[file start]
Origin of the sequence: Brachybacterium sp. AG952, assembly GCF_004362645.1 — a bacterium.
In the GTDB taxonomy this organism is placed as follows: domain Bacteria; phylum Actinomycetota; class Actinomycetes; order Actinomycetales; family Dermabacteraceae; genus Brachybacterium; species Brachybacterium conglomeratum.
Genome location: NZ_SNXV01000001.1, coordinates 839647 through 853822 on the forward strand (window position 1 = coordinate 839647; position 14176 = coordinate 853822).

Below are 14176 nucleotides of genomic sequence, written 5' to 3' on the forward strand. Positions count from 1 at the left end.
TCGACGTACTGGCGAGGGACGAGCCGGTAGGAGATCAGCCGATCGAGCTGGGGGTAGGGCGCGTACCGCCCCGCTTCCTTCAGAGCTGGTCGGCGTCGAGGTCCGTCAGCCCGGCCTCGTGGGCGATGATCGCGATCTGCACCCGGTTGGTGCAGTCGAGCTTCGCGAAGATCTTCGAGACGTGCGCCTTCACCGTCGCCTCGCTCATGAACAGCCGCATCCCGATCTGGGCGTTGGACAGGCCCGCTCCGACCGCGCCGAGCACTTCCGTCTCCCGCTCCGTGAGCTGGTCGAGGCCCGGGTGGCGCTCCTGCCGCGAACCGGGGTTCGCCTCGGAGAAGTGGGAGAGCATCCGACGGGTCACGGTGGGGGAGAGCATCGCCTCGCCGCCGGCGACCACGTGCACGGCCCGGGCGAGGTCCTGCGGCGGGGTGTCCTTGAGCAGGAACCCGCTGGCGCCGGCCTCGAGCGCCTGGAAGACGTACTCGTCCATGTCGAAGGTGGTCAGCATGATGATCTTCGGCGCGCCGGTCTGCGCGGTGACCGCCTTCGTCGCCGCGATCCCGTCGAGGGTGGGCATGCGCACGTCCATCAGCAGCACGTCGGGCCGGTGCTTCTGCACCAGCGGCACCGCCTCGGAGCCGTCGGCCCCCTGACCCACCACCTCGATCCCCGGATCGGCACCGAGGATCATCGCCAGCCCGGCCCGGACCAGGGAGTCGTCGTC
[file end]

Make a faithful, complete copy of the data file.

Origin of the sequence: Brachybacterium sp. AG952, assembly GCF_004362645.1 — a bacterium.
In the GTDB taxonomy this organism is placed as follows: domain Bacteria; phylum Actinomycetota; class Actinomycetes; order Actinomycetales; family Dermabacteraceae; genus Brachybacterium; species Brachybacterium conglomeratum.
Genome location: NZ_SNXV01000001.1, coordinates 839647 through 853822 on the forward strand (window position 1 = coordinate 839647; position 14176 = coordinate 853822).

Below are 14176 nucleotides of genomic sequence, written 5' to 3' on the forward strand. Positions count from 1 at the left end.
TCGACGTACTGGCGAGGGACGAGCCGGTAGGAGATCAGCCGATCGAGCTGGGGGTAGGGCGCGTACCGCCCCGCTTCCTTCAGAGCTGGTCGGCGTCGAGGTCCGTCAGCCCGGCCTCGTGGGCGATGATCGCGATCTGCACCCGGTTGGTGCAGTCGAGCTTCGCGAAGATCTTCGAGACGTGCGCCTTCACCGTCGCCTCGCTCATGAACAGCCGCATCCCGATCTGGGCGTTGGACAGGCCCGCTCCGACCGCGCCGAGCACTTCCGTCTCCCGCTCCGTGAGCTGGTCGAGGCCCGGGTGGCGCTCCTGCCGCGAACCGGGGTTCGCCTCGGAGAAGTGGGAGAGCATCCGACGGGTCACGGTGGGGGAGAGCATCGCCTCGCCGCCGGCGACCACGTGCACGGCCCGGGCGAGGTCCTGCGGCGGGGTGTCCTTGAGCAGGAACCCGCTGGCGCCGGCCTCGAGCGCCTGGAAGACGTACTCGTCCATGTCGAAGGTGGTCAGCATGATGATCTTCGGCGCGCCGGTCTGCGCGGTGACCGCCTTCGTCGCCGCGATCCCGTCGAGGGTGGGCATGCGCACGTCCATCAGCAGCACGTCGGGCCGGTGCTTCTGCACCAGCGGCACCGCCTCGGAGCCGTCGGCCCCCTGACCCACCACCTCGATCCCCGGATCGGCACCGAGGATCATCGCCAGCCCGGCCCGGACCAGGGAGTCGTCGTC